Chicago | Reuters — U.S. corn futures scaled to their highest in a year on Friday as soggy U.S. Midwest field conditions and forecasts for unrelenting rain across the region heightened concerns that farmers may be unable to plant a sizable portion of the crop.
Soybeans followed corn higher, also supported by worries about planting this year’s crop.
Wheat rose as well, lifted by short-covering ahead of the long Memorial Day holiday weekend in the U.S., which will keep markets shuttered on Monday.
Above-normal rainfall is expected across most of the Midwest and Plains farm belt over the next 15 days, further delaying planting of corn and soybeans and potentially damaging the quality of the developing winter wheat crop, forecasters said.
“There are forecasts for the central Midwestern corn belt getting rain for the next two weeks,” said Tomm Pfitzenmaier, analyst for Summit Commodity Brokerage in Iowa.
“They’re not just worried about getting corn planted. They’re definitely worried about soybeans not getting planted as well,” he said.
Some farmers delayed by weather are expected to still plant corn or soy after final planting deadlines specified in crop insurance policies, after which coverage levels begin to decline. Later planting can also drag down yield potential.
A Trump administration farm aid package announced on Thursday requires that farmers plant something to collect any benefit.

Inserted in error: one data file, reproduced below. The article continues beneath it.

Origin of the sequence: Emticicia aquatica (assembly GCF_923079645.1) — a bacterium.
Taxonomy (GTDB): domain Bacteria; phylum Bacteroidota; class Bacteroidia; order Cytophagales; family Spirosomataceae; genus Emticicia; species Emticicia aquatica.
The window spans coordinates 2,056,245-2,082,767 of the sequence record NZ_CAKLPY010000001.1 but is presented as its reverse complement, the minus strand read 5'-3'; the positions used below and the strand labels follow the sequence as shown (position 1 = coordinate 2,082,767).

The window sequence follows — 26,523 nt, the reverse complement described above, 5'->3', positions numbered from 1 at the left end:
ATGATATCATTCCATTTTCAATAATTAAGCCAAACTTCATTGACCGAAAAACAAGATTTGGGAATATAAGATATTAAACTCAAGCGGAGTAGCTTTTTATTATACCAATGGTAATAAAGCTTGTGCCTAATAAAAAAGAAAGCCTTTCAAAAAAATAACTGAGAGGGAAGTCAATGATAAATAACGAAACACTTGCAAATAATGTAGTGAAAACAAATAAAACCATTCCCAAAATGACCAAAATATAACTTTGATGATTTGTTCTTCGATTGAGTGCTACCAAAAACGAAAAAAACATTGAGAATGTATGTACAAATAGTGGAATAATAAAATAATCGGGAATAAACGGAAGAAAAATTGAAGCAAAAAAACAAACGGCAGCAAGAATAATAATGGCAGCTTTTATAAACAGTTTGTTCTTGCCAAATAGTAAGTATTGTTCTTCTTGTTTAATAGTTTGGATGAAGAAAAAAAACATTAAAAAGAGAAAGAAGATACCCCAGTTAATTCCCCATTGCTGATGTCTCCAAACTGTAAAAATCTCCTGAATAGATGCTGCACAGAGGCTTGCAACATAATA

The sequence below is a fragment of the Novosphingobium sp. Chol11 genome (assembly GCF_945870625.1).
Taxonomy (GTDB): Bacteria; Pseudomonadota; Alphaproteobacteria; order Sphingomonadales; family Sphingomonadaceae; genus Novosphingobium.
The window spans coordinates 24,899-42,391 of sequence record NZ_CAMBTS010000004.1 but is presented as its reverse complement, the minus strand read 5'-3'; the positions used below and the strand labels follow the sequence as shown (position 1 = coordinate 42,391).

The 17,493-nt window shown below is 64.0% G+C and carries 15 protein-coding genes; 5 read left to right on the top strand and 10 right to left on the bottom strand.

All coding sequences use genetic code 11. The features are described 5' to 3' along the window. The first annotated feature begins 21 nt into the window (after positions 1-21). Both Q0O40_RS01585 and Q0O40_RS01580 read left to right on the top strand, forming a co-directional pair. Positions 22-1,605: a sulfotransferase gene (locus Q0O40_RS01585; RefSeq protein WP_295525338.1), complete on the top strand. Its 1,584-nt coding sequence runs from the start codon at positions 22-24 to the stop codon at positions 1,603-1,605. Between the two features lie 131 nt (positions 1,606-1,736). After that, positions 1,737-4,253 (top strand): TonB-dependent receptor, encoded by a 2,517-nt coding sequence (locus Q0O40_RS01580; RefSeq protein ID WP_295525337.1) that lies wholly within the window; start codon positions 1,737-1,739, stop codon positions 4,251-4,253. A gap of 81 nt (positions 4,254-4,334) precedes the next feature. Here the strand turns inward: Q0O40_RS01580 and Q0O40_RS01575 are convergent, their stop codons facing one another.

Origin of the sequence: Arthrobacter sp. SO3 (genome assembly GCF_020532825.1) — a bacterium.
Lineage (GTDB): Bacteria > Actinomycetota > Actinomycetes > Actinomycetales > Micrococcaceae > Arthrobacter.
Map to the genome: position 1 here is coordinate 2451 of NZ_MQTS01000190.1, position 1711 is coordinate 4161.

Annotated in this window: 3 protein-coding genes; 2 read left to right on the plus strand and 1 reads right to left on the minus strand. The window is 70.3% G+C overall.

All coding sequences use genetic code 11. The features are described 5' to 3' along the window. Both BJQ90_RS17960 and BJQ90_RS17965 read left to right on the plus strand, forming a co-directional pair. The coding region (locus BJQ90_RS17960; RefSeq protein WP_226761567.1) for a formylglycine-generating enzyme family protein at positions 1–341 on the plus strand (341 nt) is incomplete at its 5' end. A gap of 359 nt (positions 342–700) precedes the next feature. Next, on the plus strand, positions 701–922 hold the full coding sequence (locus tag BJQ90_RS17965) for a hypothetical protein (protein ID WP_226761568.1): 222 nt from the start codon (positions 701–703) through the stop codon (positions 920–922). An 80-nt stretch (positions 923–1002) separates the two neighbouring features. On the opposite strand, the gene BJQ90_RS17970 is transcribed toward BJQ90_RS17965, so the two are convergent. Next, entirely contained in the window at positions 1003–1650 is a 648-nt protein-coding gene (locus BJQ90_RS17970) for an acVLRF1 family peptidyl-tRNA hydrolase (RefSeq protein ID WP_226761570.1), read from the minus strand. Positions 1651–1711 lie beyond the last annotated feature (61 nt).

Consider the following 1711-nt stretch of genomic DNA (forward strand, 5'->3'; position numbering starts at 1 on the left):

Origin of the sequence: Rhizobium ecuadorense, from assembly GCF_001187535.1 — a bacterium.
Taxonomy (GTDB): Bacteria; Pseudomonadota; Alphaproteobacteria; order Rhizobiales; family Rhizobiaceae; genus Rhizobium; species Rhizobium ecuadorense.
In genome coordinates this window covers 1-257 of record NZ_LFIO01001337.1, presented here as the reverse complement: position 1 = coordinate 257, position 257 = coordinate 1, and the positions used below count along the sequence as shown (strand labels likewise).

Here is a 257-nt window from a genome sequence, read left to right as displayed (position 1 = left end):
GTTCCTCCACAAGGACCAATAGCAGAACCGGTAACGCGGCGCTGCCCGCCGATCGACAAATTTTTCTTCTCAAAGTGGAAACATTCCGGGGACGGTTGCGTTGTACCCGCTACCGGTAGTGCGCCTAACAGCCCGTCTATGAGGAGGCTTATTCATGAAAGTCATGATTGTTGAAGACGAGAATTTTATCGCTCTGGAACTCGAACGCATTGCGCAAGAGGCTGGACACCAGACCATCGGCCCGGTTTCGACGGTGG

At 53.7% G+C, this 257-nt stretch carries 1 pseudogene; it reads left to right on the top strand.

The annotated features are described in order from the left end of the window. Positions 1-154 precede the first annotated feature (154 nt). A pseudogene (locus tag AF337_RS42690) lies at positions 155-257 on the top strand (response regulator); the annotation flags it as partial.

Chicago Board of Trade (CBOT) July corn was 14-1/2 cents higher at $4.04-1/4 per bushel, the highest price for a most-active contract since May 29, 2018 (all figures US$). The contract posted a 5.5 per cent weekly gain after rising almost nine per cent last week.
Buying in July corn accelerated as the contract broke through chart resistance at the $4-per-bushel mark, a level that a spot corn contract has not topped in a year.
July soybeans were up 8-1/4 cents at $8.29-3/4 a bushel, rising one per cent in the week.
CBOT July wheat jumped 19-1/4 cents to $4.89-1/2 a bushel for a 5.3 per cent weekly jump.
Both soybeans and wheat posted their second straight weekly gains after sinking in each of the previous five weeks.
Remarks by Trump on Thursday, in which he predicted a swift end to the trade war with China, also lent some support to soybeans and wider markets after a period of increased tension in discussions between Washington and Beijing.
— Reporting for Reuters by Karl Plume in Chicago; additional reporting by Gus Trompiz in Paris and Naveen Thukral in Singapore.